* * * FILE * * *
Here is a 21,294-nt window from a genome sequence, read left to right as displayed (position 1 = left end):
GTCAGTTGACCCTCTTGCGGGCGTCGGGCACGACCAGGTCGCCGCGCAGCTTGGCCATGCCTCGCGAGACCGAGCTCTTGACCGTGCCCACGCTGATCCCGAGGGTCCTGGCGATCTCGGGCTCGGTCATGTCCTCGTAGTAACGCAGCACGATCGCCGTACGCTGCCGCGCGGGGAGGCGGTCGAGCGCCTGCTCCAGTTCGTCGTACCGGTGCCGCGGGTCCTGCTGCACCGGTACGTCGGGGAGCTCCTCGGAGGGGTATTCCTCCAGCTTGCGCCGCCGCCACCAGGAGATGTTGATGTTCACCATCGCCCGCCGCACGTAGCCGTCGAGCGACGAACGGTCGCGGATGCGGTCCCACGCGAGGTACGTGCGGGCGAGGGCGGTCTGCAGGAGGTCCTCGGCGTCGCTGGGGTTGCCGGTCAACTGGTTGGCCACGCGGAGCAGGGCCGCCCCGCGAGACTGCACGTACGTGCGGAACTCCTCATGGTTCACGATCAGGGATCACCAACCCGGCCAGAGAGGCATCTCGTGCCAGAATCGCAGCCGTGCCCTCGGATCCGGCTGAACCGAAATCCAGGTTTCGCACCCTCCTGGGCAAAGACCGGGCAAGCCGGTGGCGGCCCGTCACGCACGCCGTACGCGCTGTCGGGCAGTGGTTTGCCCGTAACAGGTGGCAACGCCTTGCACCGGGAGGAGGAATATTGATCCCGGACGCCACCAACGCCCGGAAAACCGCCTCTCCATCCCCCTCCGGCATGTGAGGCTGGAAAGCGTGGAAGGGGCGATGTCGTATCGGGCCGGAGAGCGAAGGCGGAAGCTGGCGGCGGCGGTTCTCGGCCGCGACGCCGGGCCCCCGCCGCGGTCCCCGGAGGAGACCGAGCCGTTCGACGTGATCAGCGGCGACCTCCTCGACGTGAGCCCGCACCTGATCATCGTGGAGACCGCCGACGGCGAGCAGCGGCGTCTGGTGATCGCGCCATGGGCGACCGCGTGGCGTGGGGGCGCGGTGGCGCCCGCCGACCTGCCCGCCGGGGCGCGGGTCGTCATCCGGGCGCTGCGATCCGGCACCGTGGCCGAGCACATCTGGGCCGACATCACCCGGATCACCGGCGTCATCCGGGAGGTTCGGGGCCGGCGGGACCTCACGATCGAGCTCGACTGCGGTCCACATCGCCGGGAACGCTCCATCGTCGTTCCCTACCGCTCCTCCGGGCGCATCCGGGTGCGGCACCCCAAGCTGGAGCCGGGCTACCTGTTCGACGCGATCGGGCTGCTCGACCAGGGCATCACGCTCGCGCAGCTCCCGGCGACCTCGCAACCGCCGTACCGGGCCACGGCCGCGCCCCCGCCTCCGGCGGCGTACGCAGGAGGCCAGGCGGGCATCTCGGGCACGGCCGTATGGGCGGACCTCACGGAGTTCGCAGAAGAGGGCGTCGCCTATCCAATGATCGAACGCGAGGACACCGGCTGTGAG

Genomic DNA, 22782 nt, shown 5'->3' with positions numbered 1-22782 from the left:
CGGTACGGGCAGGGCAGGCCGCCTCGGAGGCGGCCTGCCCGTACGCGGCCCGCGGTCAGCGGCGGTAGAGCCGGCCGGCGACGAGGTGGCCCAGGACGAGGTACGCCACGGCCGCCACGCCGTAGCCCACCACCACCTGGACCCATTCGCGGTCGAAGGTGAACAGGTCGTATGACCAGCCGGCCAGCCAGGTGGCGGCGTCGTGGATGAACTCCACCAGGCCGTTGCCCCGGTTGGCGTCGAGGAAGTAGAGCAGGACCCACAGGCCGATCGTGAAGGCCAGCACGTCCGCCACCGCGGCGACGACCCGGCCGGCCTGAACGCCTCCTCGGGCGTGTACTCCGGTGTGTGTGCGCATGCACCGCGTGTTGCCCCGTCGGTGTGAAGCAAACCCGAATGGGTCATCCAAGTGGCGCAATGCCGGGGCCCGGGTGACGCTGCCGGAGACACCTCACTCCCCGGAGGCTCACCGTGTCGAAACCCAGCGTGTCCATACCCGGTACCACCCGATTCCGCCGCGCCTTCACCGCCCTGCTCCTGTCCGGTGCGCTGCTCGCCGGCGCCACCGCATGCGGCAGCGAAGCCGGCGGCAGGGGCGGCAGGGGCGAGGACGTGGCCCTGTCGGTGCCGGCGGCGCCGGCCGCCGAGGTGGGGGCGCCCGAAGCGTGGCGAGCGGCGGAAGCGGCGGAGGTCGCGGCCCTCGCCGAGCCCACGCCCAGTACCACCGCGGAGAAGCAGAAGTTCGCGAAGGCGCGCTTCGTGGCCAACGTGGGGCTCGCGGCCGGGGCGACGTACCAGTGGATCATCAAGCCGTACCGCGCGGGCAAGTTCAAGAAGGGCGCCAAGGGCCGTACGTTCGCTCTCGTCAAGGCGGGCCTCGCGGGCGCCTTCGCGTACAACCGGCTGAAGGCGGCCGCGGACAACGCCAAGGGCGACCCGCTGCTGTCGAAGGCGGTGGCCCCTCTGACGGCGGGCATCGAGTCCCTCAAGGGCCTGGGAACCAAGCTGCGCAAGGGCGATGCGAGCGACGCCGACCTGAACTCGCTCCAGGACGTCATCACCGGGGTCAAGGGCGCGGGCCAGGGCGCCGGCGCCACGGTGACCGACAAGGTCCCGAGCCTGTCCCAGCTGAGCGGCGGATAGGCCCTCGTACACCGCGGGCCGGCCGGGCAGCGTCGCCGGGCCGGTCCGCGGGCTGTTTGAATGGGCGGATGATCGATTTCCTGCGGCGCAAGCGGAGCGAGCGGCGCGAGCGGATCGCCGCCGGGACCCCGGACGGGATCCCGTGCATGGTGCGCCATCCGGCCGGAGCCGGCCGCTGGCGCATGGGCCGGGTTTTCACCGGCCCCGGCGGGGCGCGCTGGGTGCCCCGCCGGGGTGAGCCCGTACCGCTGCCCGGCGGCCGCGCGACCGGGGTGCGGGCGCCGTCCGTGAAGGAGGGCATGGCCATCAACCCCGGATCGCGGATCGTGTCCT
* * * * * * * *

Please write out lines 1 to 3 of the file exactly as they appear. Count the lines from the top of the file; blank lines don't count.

Here is a 21,294-nt window from a genome sequence, read left to right as displayed (position 1 = left end):
GTCAGTTGACCCTCTTGCGGGCGTCGGGCACGACCAGGTCGCCGCGCAGCTTGGCCATGCCTCGCGAGACCGAGCTCTTGACCGTGCCCACGCTGATCCCGAGGGTCCTGGCGATCTCGGGCTCGGTCATGTCCTCGTAGTAACGCAGCACGATCGCCGTACGCTGCCGCGCGGGGAGGCGGTCGAGCGCCTGCTCCAGTTCGTCGTACCGGTGCCGCGGGTCCTGCTGCACCGGTACGTCGGGGAGCTCCTCGGAGGGGTATTCCTCCAGCTTGCGCCGCCGCCACCAGGAGATGTTGATGTTCACCATCGCCCGCCGCACGTAGCCGTCGAGCGACGAACGGTCGCGGATGCGGTCCCACGCGAGGTACGTGCGGGCGAGGGCGGTCTGCAGGAGGTCCTCGGCGTCGCTGGGGTTGCCGGTCAACTGGTTGGCCACGCGGAGCAGGGCCGCCCCGCGAGACTGCACGTACGTGCGGAACTCCTCATGGTTCACGATCAGGGATCACCAACCCGGCCAGAGAGGCATCTCGTGCCAGAATCGCAGCCGTGCCCTCGGATCCGGCTGAACCGAAATCCAGGTTTCGCACCCTCCTGGGCAAAGACCGGGCAAGCCGGTGGCGGCCCGTCACGCACGCCGTACGCGCTGTCGGGCAGTGGTTTGCCCGTAACAGGTGGCAACGCCTTGCACCGGGAGGAGGAATATTGATCCCGGACGCCACCAACGCCCGGAAAACCGCCTCTCCATCCCCCTCCGGCATGTGAGGCTGGAAAGCGTGGAAGGGGCGATGTCGTATCGGGCCGGAGAGCGAAGGCGGAAGCTGGCGGCGGCGGTTCTCGGCCGCGACGCCGGGCCCCCGCCGCGGTCCCCGGAGGAGACCGAGCCGTTCGACGTGATCAGCGGCGACCTCCTCGACGTGAGCCCGCACCTGATCATCGTGGAGACCGCCGACGGCGAGCAGCGGCGTCTGGTGATCGCGCCATGGGCGACCGCGTGGCGTGGGGGCGCGGTGGCGCCCGCCGACCTGCCCGCCGGGGCGCGGGTCGTCATCCGGGCGCTGCGATCCGGCACCGTGGCCGAGCACATCTGGGCCGACATCACCCGGATCACCGGCGTCATCCGGGAGGTTCGGGGCCGGCGGGACCTCACGATCGAGCTCGACTGCGGTCCACATCGCCGGGAACGCTCCATCGTCGTTCCCTACCGCTCCTCCGGGCGCATCCGGGTGCGGCACCCCAAGCTGGAGCCGGGCTACCTGTTCGACGCGATCGGGCTGCTCGACCAGGGCATCACGCTCGCGCAGCTCCCGGCGACCTCGCAACCGCCGTACCGGGCCACGGCCGCGCCCCCGCCTCCGGCGGCGTACGCAGGAGGCCAGGCGGGCATCTCGGGCACGGCCGTATGGGCGGACCTCACGGAGTTCGCAGAAGAGGGCGTCGCCTATCCAATGATCGAACGCGAGGACACCGGCTGTGAG

Genomic DNA, 22782 nt, shown 5'->3' with positions numbered 1-22782 from the left: